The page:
Croatia ‘violently’ pushing back migrants to Bosnia: HRW
Border authorities in Croatia are engaging in violent migrant pushbacks and denying asylum rights to refugees, a report by Human Rights Watch has found.
Police are repeatedly turning asylum-seekers and migrants back to Bosnia and Herzegovina, with Afghans — including unaccompanied children and families — making up the largest proportion of arrivals.
The report also found that authorities in Croatia have sought to deny the practice and claim that they are maintaining their commitment to human rights.
Border police in Croatia have frequently stolen migrants’ property and submitted them to “humiliating and degrading” treatment, the report added.
HRW compiled a range of testimonies from migrants to bolster the report. Firooz, a 15-year-old Afghan, told the organization that Croatian police had assaulted him and another boy, as well as confiscated their money and belongings, before returning them to the Bosnian border. “They said if they caught us again, they would really beat us,” he added.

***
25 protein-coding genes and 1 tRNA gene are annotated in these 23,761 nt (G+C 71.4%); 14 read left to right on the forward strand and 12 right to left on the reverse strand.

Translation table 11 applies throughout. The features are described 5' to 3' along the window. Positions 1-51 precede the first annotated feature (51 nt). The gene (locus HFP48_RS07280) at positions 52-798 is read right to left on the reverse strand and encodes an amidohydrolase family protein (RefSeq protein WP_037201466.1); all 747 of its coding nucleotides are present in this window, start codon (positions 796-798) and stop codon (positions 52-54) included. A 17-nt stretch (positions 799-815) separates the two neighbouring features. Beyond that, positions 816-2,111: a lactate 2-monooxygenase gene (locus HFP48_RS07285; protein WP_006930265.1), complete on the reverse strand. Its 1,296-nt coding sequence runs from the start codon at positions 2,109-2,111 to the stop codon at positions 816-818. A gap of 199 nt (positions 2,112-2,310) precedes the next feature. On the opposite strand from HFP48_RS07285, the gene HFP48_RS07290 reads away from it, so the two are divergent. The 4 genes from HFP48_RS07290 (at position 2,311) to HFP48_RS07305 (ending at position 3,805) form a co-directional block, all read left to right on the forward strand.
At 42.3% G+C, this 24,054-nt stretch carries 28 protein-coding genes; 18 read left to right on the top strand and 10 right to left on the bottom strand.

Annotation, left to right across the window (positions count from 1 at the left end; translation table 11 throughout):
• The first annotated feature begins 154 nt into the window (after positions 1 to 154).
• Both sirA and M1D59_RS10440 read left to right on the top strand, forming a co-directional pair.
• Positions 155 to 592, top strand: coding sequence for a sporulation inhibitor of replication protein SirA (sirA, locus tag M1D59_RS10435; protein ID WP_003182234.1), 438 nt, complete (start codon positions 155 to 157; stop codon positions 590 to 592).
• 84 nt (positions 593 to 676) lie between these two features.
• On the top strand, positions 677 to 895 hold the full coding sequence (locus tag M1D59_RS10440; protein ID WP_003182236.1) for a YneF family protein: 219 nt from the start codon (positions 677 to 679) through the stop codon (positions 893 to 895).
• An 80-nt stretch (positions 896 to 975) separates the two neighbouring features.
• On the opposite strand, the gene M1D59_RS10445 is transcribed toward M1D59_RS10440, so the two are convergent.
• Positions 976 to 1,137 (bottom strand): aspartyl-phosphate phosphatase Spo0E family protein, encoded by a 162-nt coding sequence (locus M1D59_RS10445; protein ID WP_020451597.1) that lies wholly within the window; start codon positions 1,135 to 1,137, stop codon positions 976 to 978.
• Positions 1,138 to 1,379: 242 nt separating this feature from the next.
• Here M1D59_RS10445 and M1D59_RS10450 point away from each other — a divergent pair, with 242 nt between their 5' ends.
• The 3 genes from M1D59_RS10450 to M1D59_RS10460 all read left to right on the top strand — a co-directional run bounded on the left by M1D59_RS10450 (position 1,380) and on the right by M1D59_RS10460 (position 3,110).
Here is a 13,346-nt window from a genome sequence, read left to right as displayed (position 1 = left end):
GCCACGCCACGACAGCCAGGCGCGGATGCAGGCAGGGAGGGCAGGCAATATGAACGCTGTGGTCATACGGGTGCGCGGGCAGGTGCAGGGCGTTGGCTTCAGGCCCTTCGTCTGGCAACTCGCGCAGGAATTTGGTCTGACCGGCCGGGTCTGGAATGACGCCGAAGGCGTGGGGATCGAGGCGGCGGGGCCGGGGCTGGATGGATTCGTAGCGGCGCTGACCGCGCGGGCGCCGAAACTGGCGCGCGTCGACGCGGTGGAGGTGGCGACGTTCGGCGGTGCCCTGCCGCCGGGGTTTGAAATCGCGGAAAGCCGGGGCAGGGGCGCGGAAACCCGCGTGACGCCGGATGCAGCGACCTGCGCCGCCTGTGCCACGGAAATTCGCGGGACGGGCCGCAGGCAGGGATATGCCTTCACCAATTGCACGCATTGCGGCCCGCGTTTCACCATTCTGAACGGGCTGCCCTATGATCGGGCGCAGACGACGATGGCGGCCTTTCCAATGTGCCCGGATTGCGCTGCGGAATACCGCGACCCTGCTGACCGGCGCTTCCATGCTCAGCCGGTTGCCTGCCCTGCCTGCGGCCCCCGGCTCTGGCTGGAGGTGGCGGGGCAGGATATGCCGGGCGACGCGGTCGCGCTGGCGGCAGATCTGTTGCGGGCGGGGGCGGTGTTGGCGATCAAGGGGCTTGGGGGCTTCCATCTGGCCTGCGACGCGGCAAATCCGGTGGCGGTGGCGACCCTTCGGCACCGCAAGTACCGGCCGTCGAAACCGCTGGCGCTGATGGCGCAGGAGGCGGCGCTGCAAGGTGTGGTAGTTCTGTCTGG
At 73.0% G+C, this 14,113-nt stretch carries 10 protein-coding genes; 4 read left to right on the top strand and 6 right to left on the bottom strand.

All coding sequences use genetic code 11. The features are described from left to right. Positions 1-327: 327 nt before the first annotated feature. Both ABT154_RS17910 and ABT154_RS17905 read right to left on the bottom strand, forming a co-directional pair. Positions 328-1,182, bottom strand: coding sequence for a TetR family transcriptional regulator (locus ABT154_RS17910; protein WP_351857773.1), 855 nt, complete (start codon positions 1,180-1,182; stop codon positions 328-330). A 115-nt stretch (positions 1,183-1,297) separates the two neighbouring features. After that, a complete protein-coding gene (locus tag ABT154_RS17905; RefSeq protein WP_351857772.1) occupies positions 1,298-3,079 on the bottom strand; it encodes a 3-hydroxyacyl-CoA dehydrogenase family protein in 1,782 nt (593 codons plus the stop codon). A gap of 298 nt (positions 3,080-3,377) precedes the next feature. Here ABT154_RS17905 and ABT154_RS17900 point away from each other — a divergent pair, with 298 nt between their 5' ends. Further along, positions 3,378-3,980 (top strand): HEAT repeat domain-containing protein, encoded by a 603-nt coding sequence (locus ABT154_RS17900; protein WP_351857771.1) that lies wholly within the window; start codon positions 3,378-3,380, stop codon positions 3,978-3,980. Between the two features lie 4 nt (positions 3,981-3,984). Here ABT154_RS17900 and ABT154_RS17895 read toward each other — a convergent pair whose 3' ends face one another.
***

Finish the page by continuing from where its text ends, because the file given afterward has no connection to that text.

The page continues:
Croatia, an EU member, joined the Schengen Area — which generally allows free travel without border checks — in January this year.
But the pushback of migrants to Bosnia and Herzegovina leaves people at the mercy of an “ineffective” system, HRW warned, citing Bosnia’s recognition of only five refugees in 2021.
Police commonly transport migrants to the border, away from regular posts and crossings, and force them to traverse dangerous routes back to Bosnia, often at night. Many of the migrants told HRW that they had been pushed back dozens of times.
The report’s author Michael Garcia Bochenek, senior children’s rights counsel at HRW, said: “Pushbacks have long been standard operating procedure for Croatia’s border police, and the Croatian government has bamboozled EU institutions through deflection and empty promises. These abhorrent abuses — and the official duplicity that facilitates them — should end.”
Croatia’s practice of migrant pushbacks violates international prohibitions on ill-treatment and collective expulsion, HRW warned.
Rozad, a 17-year-old Iraqi, said he and his family were subject to abuse when they first tried to enter Croatia.
He added: “A policeman took my phone from me and put it in his pocket ... I was surprised. I said, ‘What are you doing? That’s my phone.’
“He said, ‘Oh, it was yours. Now it belongs to me.’ I didn’t understand what was going on. I started yelling, and he beat me.
“They make you open the phone, and they go to the maps to see what you’ve marked. They check the photos. They look to see if there are any group chats.
“They want to see if you have had any contact with smugglers. Then, if they like the phone, they make you enter the code so they can restore all the factory settings, and they keep it.”